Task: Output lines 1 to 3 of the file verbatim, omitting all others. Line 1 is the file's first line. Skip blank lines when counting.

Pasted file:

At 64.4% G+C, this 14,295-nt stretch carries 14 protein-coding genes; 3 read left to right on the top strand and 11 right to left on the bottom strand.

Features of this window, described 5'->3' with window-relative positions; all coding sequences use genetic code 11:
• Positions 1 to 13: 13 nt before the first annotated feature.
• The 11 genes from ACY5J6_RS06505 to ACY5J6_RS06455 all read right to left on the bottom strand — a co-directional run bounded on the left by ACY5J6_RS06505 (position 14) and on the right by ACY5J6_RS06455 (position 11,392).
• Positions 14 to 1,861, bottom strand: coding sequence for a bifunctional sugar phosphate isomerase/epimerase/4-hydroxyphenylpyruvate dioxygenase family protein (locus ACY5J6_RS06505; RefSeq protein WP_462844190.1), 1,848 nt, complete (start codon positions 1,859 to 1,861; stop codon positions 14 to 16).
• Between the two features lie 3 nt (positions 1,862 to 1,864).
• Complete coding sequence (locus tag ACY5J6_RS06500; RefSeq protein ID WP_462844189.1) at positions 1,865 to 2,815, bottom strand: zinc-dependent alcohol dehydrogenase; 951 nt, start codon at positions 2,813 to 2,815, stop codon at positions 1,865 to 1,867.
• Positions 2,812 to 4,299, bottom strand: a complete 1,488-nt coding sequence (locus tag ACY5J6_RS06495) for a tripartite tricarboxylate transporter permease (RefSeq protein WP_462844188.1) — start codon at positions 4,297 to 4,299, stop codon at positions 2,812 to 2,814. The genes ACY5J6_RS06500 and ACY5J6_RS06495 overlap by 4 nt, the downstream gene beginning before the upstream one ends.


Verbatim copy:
At 64.4% G+C, this 14,295-nt stretch carries 14 protein-coding genes; 3 read left to right on the top strand and 11 right to left on the bottom strand.

Features of this window, described 5'->3' with window-relative positions; all coding sequences use genetic code 11:
• Positions 1 to 13: 13 nt before the first annotated feature.